Brain Blog Categories
Three Times Thirty: Aging with Grace and Protein
Do You Have Insulin Resistance? I have written before about sarcopenia which I see as an increasing problem among folks as we age, seriously impacting quality of life when it becomes advanced. We naturally lose muscle bulk (and effectiveness) as we age …
Type 2 Diabetes and the Brain
By: Dr. Deborah Gordon, February 9, 2019
Did you know that researchers find an utterly clear and repeatedly confirmed connection between eating too much sugar (it’s less than one might think!), keeping too much of it in our blood (happens naturally as we age), and then cluttering up our brain irreparably and developing Alzheimer’s. High blood sugar not only causes obesity and diabetes–it can also cause Alzheimer’s disease.
In her article in The Atlantic, titled “The Startling Link Between Sugar and Alzheimer’s” author Olga Khazan has done an excellent job reviewing the recent science in a clear and decisive voice.
From new research, it’s clear that the path from sugar to Alzheimer’s might bypass the intermediate step of type 2 diabetes, meaning you can be damaging your cognitive abilities with just a high blood sugar, even without a diagnosis of actual type 2 diabetes.
People who DO have a diagnosis of type 2 diabetes have double the risk of Alzheimer’s compared to those who don’t. The pathways are multiple, but a key component to cognitive impairment happens to be the high levels of blood insulin that cause the problem, in both type 1 and type 2 diabetes. If you’re type 1, you’re eating carbs and “covering” them with insulin, causing yourself a problem with high levels, and if you’re type 2, you’re making your own high levels of insulin. The problem is that the enzyme that cleans up amyloid beta (too much gives us Alzheimer’s, but a small amount may be normal as we age) has a first job of cleaning up extra insulin that accumulates in the brain. You can call after it to clean up your amyloid, but if you’ve distracted it with a lot of insulin, forget it, your amyloid is there to stay.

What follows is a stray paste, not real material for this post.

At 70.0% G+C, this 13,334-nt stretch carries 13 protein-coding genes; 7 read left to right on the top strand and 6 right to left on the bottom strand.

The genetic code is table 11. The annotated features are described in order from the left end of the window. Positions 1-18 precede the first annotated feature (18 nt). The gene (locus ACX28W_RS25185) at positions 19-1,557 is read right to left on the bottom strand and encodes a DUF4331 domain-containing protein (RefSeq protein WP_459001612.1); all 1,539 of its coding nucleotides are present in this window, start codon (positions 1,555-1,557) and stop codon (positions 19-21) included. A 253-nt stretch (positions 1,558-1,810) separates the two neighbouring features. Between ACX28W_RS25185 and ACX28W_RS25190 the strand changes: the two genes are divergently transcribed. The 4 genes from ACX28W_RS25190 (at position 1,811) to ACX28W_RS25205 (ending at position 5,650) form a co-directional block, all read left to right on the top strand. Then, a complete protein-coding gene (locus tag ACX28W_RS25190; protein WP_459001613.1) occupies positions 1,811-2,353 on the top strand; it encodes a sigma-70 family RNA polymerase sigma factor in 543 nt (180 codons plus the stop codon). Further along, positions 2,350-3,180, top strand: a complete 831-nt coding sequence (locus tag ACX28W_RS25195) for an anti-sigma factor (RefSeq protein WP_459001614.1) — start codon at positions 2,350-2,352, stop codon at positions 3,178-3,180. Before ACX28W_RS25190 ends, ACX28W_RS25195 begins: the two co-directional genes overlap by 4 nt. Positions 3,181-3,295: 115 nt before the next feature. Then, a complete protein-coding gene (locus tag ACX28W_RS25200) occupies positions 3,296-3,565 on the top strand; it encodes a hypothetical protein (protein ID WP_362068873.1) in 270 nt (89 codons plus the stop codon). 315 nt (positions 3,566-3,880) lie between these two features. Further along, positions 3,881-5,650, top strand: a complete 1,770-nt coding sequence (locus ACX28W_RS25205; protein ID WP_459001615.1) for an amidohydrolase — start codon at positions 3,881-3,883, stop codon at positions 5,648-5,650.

There are other theories, equally well-discussed in this article: sugars can also damage fragile blood vessels, which could be a cause as well of cognitive impairment.
(Inspirational for type 1 diabetics are those who are managing their condition with a low carb diet: See the New York Times article with a discussion of a type 1 diabetic markedly reducing his insulin need by doing a Whole30. Hasn’t quite made it sustainable yet, but I have confidence he’ll get there, just like the surgeon he quotes in his article. A surgeon who doesn’t have time for blood sugar fluctuations, she manages her diabetes with a low carb diet!)